Why Chronic Pain Changes Everything

In medical literature, there’s two kinds of pain: acute and chronic pain. By definition, chronic pain is any pain that lasts more than 3 months.

The terms ‘acute’ and ‘chronic’ have nothing to do with how severe the pain is. You can have a low grade pain in your back for a week and that would be acute pain. You can have severe back pain for 6 years (as I did) and that is chronic pain.

The crucial thing you need to know is that something that happens in your nervous system when you have a pain for more than 3 months. It’s called sensitisation. There are actual chemical and neurological changes in your body that cause the chronic pain to be amplified.

This means that the pain message you are receiving often has no relationship to physical damage.

This can be very hard to accept. In my case, my original pain came from a herniated disc and soft tissue damage when I crashed into a hillside at top speed while hanggliding. The damage was clearly evident on MRI scans. Six years later however, the damage was completely healed – but the pain remained.

And to me – the pain was 100% real – and precisely like the pain I had in the first months after my injury. Just as severe, just as destructive for my quality of life. The pain had become a neural pathway laid down in my brain. This happens all the time in less troubling ways – for instance when you learn to ride a bike you lay down neural pathways so you can always remember how to ride a bike.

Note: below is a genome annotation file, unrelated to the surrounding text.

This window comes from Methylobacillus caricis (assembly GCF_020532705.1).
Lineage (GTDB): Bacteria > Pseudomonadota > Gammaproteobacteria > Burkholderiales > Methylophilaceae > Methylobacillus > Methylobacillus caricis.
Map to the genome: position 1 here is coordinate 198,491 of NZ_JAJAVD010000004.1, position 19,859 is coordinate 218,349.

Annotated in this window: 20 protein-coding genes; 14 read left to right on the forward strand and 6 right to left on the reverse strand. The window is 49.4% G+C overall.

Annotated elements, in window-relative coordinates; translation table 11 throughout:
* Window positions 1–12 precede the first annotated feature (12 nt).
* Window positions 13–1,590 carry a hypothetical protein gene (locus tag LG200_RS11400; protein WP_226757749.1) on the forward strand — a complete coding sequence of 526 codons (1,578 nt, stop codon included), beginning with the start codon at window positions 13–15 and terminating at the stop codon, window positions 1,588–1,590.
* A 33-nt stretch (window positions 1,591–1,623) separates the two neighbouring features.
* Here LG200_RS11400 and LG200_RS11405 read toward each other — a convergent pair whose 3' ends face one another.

In my case, the pain messages were switched on in my brain by certain triggers – like exercise (sore for three days after) or waking up (took my 5 minutes to get out of bed – my back was so sore.)

But the pain messages – while extremely disruptive – were not in any way related to physical damage in my back. The original problems caused by my hang gliding crash were healed – what I had was a pain sensitisation problem.

I’ve drawn two diagrams below to explain how this works.

Normal Process of Recovery from an Injury / Acute Pain



Chronic Pain Process


Notes on these diagrams: they’re conceptual – not absolute. 3 months is the generally accepted period of time for a pain condition to turn from acute to chronic. The recovery time for the original cause of the pain varies depending on the injury. And it’s unknown why in some people the process of sensitisation doesn’t reduce as the injury heals.

However….the possibility that your pain may be caused by a neurological rather than structural problem is especially difficult to consider when there was an obvious trauma that caused the initial pain. This diagram shows you how this can occur – and I hope that it will convince you to at least investigate mind body syndrome and pain sensitisation if you have had pain lasting more than 3 months.

The sensitisation process can last the rest of your life- there is no ‘use by’ date. Therefore it needs to be addressed formally and properly. So the key to almost all chronic pain is for the sensitisation process to turn off and finding out how to do this is the ‘holy grail’ of pain management.


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hidden driver of chronic pain?
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